Filling in for his recovering wife taught an 87-year-old man a few things about "women's work"
“Man may work from sun to sun, But woman’s work is never done.” —Old Proverb
That old proverb came home to me recently when my wife was struck with an attack of sciatica that pretty well immobilized her for six weeks or so. Up to then, my role in doing household chores was patterned after that of my paternal and maternal great grandfathers, both rabbis. The man’s prerogative was to study and the woman’s to make life easy for him (do you remember Fiddler on the Roof —”Tradition?”). I had diapered a baby once or twice in my life but my knowledge of how to run a vacuum cleaner (outside of the physics of how it worked) was nil, and hospital corners on a bed were a topological mystery.
In partial defense of my very un-PC behavior, I’ll say that I have done a modest amount of household chores during my 20 years as a retiree: washed supper dishes, set the table, did my own laundry, and very occasionally cleaned up after the dog. This was in addition to chores that were once considered a man’s job — carrying out trash, fixing (occasionally destroying) electrical items and plumbing. And of course, yard work — ah, what a shot of testosterone you get from operating a gas/oil powered trimmer!
When my wife’s discomfort became debilitating our well-meaning children offered to come and help out, but they all live hours away and have obligations to their own families and jobs, so we thanked them for the offer and slogged on. The kids did make a few weekend visits and picked up chores supposedly beyond my 87-year-old male capabilities—mopping the floors, cleaning windows, cooking a roast, etc.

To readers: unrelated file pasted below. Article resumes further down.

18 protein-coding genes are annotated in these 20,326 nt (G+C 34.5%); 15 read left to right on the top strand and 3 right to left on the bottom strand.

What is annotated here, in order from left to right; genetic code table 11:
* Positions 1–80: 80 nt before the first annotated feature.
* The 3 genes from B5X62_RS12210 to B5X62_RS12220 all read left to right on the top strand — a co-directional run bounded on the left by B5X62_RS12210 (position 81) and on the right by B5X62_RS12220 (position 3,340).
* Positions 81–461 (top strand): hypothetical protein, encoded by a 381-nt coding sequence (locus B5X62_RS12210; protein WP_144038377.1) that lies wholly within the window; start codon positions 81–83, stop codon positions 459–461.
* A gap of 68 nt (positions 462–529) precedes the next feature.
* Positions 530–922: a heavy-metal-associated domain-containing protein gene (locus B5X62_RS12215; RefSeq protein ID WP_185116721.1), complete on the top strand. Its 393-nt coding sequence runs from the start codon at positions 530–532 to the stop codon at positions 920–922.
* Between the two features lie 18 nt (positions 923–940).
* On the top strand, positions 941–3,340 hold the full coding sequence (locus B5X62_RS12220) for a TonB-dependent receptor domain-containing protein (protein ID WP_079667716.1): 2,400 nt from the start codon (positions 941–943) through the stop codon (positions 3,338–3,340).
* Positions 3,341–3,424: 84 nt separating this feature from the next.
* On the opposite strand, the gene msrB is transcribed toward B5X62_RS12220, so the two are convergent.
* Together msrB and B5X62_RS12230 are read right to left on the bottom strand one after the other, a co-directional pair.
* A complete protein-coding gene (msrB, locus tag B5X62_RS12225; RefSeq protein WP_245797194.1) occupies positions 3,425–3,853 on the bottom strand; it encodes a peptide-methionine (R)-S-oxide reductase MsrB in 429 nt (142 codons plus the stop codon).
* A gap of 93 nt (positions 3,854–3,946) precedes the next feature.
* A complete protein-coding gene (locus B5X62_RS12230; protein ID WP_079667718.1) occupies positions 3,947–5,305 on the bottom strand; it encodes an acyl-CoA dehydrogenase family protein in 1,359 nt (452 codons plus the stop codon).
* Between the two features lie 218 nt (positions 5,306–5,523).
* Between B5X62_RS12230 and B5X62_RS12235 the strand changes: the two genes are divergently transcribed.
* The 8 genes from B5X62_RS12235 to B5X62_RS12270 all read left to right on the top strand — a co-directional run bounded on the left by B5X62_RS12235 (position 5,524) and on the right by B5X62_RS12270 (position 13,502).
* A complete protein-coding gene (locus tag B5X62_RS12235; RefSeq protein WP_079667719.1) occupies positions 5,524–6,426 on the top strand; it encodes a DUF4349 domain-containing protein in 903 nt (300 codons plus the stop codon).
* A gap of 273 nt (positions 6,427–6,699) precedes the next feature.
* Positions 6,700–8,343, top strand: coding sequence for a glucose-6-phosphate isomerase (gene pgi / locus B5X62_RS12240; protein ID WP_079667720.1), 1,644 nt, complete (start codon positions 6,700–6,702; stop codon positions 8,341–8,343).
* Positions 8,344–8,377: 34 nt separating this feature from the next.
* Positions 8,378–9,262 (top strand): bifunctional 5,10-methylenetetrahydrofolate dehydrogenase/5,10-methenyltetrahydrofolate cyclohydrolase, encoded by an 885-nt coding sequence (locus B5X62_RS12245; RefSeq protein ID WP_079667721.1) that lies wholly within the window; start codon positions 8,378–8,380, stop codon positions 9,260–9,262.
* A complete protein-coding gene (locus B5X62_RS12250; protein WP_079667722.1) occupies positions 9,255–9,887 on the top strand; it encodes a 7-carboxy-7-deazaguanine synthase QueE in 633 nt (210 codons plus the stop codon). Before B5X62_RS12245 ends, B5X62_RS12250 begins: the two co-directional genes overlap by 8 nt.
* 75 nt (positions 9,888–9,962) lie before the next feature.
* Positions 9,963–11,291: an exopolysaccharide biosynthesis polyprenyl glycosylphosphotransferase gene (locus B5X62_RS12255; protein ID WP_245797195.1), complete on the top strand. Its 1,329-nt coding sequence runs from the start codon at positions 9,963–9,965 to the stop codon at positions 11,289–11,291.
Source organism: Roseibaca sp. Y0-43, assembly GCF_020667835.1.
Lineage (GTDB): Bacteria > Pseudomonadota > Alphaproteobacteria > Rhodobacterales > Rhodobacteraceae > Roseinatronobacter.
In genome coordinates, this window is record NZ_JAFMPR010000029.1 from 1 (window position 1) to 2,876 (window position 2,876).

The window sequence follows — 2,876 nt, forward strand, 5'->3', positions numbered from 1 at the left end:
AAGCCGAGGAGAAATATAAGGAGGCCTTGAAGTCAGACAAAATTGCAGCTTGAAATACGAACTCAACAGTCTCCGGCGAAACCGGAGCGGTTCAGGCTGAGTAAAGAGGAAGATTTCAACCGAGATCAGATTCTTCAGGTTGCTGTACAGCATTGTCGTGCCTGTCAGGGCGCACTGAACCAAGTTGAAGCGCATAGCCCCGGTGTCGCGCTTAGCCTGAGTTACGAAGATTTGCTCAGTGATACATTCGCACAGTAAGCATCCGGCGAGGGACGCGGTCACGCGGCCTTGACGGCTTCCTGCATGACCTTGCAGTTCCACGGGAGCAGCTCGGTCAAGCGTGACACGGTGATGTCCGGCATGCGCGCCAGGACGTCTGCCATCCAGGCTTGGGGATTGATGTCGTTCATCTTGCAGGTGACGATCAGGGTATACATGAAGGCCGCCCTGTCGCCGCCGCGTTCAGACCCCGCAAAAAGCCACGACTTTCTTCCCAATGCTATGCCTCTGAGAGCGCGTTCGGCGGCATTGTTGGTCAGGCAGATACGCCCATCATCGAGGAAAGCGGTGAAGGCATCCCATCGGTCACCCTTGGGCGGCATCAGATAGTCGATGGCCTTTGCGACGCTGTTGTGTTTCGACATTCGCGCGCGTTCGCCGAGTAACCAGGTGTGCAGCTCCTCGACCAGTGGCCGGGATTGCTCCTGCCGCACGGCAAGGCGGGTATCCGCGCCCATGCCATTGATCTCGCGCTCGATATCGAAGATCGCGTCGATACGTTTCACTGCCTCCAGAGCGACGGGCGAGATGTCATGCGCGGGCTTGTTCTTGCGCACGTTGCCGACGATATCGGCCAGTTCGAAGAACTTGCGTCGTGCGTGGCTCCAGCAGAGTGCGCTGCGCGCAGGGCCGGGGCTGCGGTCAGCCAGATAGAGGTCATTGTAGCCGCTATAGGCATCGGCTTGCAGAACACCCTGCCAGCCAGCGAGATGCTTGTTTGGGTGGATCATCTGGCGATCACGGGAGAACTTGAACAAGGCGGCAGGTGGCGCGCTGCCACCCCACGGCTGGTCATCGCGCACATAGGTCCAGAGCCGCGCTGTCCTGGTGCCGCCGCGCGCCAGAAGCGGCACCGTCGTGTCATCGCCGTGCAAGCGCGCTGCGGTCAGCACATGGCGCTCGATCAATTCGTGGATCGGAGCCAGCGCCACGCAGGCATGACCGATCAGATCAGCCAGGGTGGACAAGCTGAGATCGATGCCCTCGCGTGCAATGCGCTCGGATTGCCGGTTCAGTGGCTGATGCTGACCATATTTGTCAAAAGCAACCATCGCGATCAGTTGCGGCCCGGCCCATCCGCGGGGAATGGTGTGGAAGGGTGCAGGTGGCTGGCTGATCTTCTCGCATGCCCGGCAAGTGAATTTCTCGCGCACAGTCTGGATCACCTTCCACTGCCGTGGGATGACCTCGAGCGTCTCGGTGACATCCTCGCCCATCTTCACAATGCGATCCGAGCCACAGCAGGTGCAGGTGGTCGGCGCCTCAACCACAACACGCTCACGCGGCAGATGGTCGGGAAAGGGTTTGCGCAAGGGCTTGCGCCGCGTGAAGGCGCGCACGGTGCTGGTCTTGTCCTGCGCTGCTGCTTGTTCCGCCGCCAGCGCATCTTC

In principle, we could have hired a cleaning service, but we had tried this previously and — even though my wife knew how things should be done — the cleaning service personnel had ideas different from hers and followed a different protocol. Since she is diffident about telling people that they are not doing things the right way (her way), a cleaning service was not an option. On the other hand, I am close at hand and have shown that I can be educated, given the right motivation. So I proceeded, on a very steep learning curve, to become a house-husband.
I’ll spare you the daily schedule, but will say that I was dog-tired as the late evening news came on, and could barely keep my eyes open. In terms of learning new things, I discovered the following:
- Lights and darks should be washed separately (I had tossed all my stuff in one load and depended on the little white paper thingy to absorb leaking colors.)
- Lunch meat and cheese sandwiches make a fine nutritious supper, with lettuce and tomato to provide required vitamins.
- Condiments—mayonnaise, butter, etc.—do not need to be served in separate dishes, but can be taken straight from the jar.
- A little bit of dog hair on the kitchen floor and sofa adds a nice random pattern to an otherwise dull decor.
In other words, my wife relaxed her standards and I raised mine.
Thanks be to God, her health has improved. After a steroid spinal injection, the pain lessened enough that she was able to progress from a walker to a cane, and to use an armless swivel chair on rollers (as an improvised wheelchair) to get back to dusting and preparing food to her own exacting standards, and I was charitably released from my duties.
Ultimately I found it a privilege to help my wife get the rest she needed in order to recover, but it was rewarding in other ways, too: I somehow lost 7 pounds! It is a joy to wear pants that were too tight three years ago.
So God gives us lessons in unusual and sometimes amusing ways. And I’m sharing a lot more of the domestic load than I did two months ago.